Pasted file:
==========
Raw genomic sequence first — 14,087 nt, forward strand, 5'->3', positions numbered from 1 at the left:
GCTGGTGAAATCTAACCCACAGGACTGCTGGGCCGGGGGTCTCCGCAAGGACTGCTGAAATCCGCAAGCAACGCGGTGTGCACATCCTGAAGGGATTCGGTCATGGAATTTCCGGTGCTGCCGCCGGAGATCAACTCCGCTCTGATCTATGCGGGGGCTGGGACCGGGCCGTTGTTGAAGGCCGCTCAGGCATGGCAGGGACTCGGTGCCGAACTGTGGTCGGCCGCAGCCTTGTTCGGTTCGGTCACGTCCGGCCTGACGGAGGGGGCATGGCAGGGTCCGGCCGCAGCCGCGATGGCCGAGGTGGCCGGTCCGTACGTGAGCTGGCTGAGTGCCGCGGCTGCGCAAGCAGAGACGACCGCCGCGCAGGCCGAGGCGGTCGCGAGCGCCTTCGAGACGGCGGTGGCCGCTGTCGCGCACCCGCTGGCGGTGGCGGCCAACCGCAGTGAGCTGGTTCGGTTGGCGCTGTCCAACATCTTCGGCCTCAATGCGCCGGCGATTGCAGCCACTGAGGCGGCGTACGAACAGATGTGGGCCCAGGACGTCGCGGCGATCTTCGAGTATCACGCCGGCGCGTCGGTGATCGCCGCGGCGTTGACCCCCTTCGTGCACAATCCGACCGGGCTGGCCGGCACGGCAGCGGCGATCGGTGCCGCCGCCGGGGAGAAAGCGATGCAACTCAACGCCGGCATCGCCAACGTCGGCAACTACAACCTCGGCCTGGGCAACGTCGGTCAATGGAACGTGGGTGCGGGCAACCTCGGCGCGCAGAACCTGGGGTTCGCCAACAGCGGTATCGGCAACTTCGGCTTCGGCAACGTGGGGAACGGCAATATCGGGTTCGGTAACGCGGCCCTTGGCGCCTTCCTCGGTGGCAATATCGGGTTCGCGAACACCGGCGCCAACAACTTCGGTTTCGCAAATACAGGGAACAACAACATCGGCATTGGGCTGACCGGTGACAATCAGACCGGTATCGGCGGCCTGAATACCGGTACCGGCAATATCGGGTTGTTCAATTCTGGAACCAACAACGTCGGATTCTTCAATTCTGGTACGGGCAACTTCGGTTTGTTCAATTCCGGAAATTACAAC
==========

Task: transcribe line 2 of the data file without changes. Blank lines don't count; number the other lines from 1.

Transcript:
GCTGGTGAAATCTAACCCACAGGACTGCTGGGCCGGGGGTCTCCGCAAGGACTGCTGAAATCCGCAAGCAACGCGGTGTGCACATCCTGAAGGGATTCGGTCATGGAATTTCCGGTGCTGCCGCCGGAGATCAACTCCGCTCTGATCTATGCGGGGGCTGGGACCGGGCCGTTGTTGAAGGCCGCTCAGGCATGGCAGGGACTCGGTGCCGAACTGTGGTCGGCCGCAGCCTTGTTCGGTTCGGTCACGTCCGGCCTGACGGAGGGGGCATGGCAGGGTCCGGCCGCAGCCGCGATGGCCGAGGTGGCCGGTCCGTACGTGAGCTGGCTGAGTGCCGCGGCTGCGCAAGCAGAGACGACCGCCGCGCAGGCCGAGGCGGTCGCGAGCGCCTTCGAGACGGCGGTGGCCGCTGTCGCGCACCCGCTGGCGGTGGCGGCCAACCGCAGTGAGCTGGTTCGGTTGGCGCTGTCCAACATCTTCGGCCTCAATGCGCCGGCGATTGCAGCCACTGAGGCGGCGTACGAACAGATGTGGGCCCAGGACGTCGCGGCGATCTTCGAGTATCACGCCGGCGCGTCGGTGATCGCCGCGGCGTTGACCCCCTTCGTGCACAATCCGACCGGGCTGGCCGGCACGGCAGCGGCGATCGGTGCCGCCGCCGGGGAGAAAGCGATGCAACTCAACGCCGGCATCGCCAACGTCGGCAACTACAACCTCGGCCTGGGCAACGTCGGTCAATGGAACGTGGGTGCGGGCAACCTCGGCGCGCAGAACCTGGGGTTCGCCAACAGCGGTATCGGCAACTTCGGCTTCGGCAACGTGGGGAACGGCAATATCGGGTTCGGTAACGCGGCCCTTGGCGCCTTCCTCGGTGGCAATATCGGGTTCGCGAACACCGGCGCCAACAACTTCGGTTTCGCAAATACAGGGAACAACAACATCGGCATTGGGCTGACCGGTGACAATCAGACCGGTATCGGCGGCCTGAATACCGGTACCGGCAATATCGGGTTGTTCAATTCTGGAACCAACAACGTCGGATTCTTCAATTCTGGTACGGGCAACTTCGGTTTGTTCAATTCCGGAAATTACAAC